Ordinary language is all right.
One could divide humanity into two classes:
those who master a metaphor, and those who hold by a formula.
Those with a bent for both are too few, they do not comprise a class.
The notebook I bought is thin, with a fraction of my usual number of pages. I meant it to be deliberate. When I buy a new notebook, my first thought is of filling it, something that, if done, is rarely done to a specific purpose. (I made a special notebook to write my dissertation, though.) For this one, I meant to make an experiment: to keep a journal for something, and to see it through until I have a sense that I am done (with… something). When I have a specific purpose in mind for a journal, I am more likely to abandon it quite early once it stimulates me to think elsewhere, or once my mood alters.
The advent of new work has suddenly shifted my schedule, and now it's been several days since I wrote in my journal. Because it was prompted by the work I've been doing on philosophical journals, I chose, as the subject of the journal: the keeping of a journal. Specifically, me and my own (past) keeping of journals, since that's often something that has been more instrumental than the subject of reflection for me (if that could really be accurate for someone not unused to reflexive reflection).
This seems to have given a point, a focus, to the light sense of neglect, of being out of touch, that can come of being away from a journal that has been being kept. While working on anything I might have the feeling of distance from it if the work is allowed to slip away for some number of days, or if other thoughts intervene. Keeping a journal about keeping journals, I feel that I'm out of touch with both, the thoughts—the work—and with myself.
'“The Corner” ended with De’Andre’s first adult arrest, and Simon recalled that McCullough was frustrated with that conclusion. “He said, ‘You write that like it’s the end. Maybe that’s not the end,’” Simon said.'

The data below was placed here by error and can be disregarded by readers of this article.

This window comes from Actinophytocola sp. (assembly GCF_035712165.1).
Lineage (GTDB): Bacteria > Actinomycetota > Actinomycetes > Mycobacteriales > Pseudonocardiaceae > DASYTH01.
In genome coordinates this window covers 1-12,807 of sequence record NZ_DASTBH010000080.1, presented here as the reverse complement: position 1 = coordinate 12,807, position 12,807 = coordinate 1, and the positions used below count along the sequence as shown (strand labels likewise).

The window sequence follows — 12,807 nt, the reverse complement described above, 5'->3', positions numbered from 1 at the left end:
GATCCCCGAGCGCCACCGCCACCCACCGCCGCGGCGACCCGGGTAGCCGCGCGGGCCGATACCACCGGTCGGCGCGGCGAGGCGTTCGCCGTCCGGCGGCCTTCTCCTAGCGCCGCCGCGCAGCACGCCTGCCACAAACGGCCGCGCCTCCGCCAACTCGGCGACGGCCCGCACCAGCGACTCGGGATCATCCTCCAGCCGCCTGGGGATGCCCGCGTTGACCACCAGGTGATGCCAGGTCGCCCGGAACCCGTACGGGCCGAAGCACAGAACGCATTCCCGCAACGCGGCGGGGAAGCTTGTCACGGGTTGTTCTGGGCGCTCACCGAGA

If the virtue most in request by record buyers (or thieves) is not what they call 'consistency' in an artist's work, but what Emerson calls conformity, that says little about what the self-reliant artist's career would look like: there are so many things for aversion to oppose, to turn away from.
'When I ask for a garment of a particular form, my tailoress tells me gravely, "They do not make them so now," not emphasizing the "They" at all, as if she quoted an authority as impersonal as the Fates, and I find it difficult to get made what I want, simply because she cannot believe that I mean what I say, that I am so rash. When I hear this oracular sentence, I am for a moment absorbed in thought, emphasizing to myself each word separately that I may come at the meaning of it, that I may find out by what degree of consanguinity They are related to me, and what authority they may have in an affair which affects me so nearly; and, finally, I am inclined to answer her with equal mystery, and without any more emphasis of the "they,"—"It is true, they did not make them so recently, but they do now."'
Ways to work:
grow something, build something, create something, move something, cook something, clean something, prepare something, fix something, sort something, gather something, dig something up, cut something down, break something up, set something up, assemble something, count something, calculate something, watch something, watch someone, drive something, haul something, package something, study something, serve something, wait on someone, take care of someone, help someone
It's always funny when a scholar writes, 'I do not have time here to...'. Is there a moderator holding a stopwatch? Why not say 'I do not have space here to...'. But who are you, Fermat? Get another piece of paper!
Dual principles (Nov. 11, 1851):
'"Says I to myself" should be the motto of my journal.
It is fatal to the writer to be too much possessed by his thought. Things must lie a little remote to be described.'
If you want to use the word 'ineluctably' you might want to look it up and make sure you aren't hankering after the wrong kind of impossibility just because it sounds so fancy and distinctive somehow.
Everyone who scribbles marginalia is the richer for the fine expression, 'O RLY'.